SciQuest, the Cary company that helps drug makers, universities and others buy goods more cheaply online, reported stronger quarterly sales.
The company held an initial public offering of stock in September, and remains the only Triangle technology company to make a successful Wall Street debut during the recent stock-market rally.
SciQuest ended the year with 195 customers, up from 156 at the end of 2009. One addition was the State University of New York at Stony Brook, one of the largest ever for SciQuest. CEO Stephen Wiehe expects that winning that school will help SciQuest win others in the state of New York system.
"SciQuest ended 2010 on a high note," Wiehe told analysts on a conference call. "We believe we are entering 2011 in a very strong position to continue our profitable growth."
For the fourth quarter, SciQuest sold $11 million worth of e-procurement software and services, up 13 percent from the same period a year earlier.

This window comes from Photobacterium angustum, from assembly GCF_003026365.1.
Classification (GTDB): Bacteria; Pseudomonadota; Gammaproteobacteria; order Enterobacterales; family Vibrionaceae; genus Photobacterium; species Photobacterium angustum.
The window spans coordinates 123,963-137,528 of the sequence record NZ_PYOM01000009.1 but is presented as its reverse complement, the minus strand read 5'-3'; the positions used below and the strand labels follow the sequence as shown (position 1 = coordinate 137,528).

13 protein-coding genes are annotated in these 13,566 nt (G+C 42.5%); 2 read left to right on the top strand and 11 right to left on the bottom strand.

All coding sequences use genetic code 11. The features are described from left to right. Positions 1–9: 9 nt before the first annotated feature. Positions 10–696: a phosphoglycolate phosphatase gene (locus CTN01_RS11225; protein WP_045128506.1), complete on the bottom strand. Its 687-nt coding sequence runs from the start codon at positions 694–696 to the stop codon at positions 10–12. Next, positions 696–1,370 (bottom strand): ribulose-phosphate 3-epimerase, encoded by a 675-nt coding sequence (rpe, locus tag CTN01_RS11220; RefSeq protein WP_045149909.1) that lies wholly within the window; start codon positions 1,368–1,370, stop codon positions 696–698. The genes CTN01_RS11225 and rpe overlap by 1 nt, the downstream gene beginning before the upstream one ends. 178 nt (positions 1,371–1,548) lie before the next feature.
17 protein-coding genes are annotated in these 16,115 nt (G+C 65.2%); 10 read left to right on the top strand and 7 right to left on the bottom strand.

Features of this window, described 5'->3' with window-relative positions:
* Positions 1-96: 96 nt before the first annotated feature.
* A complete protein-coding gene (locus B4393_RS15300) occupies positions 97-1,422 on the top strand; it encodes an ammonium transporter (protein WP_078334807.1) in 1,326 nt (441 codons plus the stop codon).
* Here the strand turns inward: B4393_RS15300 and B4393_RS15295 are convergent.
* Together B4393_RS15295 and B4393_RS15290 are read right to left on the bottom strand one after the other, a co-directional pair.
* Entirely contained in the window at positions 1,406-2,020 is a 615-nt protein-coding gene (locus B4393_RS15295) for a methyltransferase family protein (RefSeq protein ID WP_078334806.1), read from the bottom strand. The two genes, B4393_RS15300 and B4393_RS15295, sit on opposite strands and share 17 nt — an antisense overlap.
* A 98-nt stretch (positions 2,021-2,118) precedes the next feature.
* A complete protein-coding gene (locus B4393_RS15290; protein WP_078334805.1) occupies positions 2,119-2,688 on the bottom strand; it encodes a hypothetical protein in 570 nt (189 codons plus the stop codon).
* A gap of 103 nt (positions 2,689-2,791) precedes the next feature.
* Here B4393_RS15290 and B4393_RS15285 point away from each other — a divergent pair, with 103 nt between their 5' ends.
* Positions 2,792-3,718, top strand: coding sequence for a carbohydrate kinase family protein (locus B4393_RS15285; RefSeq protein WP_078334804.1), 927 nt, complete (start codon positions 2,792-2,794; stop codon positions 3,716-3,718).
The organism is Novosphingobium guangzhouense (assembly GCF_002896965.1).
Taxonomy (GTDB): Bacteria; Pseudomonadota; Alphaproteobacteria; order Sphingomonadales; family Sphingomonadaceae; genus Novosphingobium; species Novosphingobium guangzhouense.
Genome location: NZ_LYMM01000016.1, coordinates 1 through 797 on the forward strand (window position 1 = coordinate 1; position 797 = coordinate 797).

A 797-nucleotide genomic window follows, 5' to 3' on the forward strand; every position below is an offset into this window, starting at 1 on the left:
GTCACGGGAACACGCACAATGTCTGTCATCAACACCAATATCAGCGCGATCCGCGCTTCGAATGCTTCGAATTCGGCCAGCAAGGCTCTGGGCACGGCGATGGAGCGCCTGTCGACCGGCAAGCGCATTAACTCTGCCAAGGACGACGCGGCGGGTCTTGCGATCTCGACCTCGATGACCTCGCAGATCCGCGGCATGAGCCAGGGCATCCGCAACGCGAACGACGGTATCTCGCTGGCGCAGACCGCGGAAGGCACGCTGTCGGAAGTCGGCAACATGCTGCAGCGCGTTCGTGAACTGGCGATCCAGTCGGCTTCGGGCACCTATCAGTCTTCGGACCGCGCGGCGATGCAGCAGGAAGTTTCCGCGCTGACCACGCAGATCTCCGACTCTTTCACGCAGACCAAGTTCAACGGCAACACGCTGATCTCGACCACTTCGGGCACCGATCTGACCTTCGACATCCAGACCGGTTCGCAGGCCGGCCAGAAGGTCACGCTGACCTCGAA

Net income was $1.3 million, or 6 cents a share. That was a bit less than the previous year, but exceeded Wall Street analysts' expectations.
SciQuest saw higher expenses as it added employees and had additional costs related to being a publicly traded company.
The company released its earnings after the close of regular stock market trading.
SciQuest shares fell 5 cents today to close at $13.80. The shares began trading in September at $9.50 each.
It was actually the second IPO for SciQuest. The company went public during the dot-com boom but was taken private a few years later.
For the full year, SciQuest expects revenue of $53.5 million to $54.5 million. SciQuest reported 2010 revenue of $42.5 million.
This year's revenue will include up to $5 million from AECsoft, a Houston, Texas-based company that SciQuest bought in December.
That deal added about 30 employees. SciQuest now employs about 220 people and continues to hire.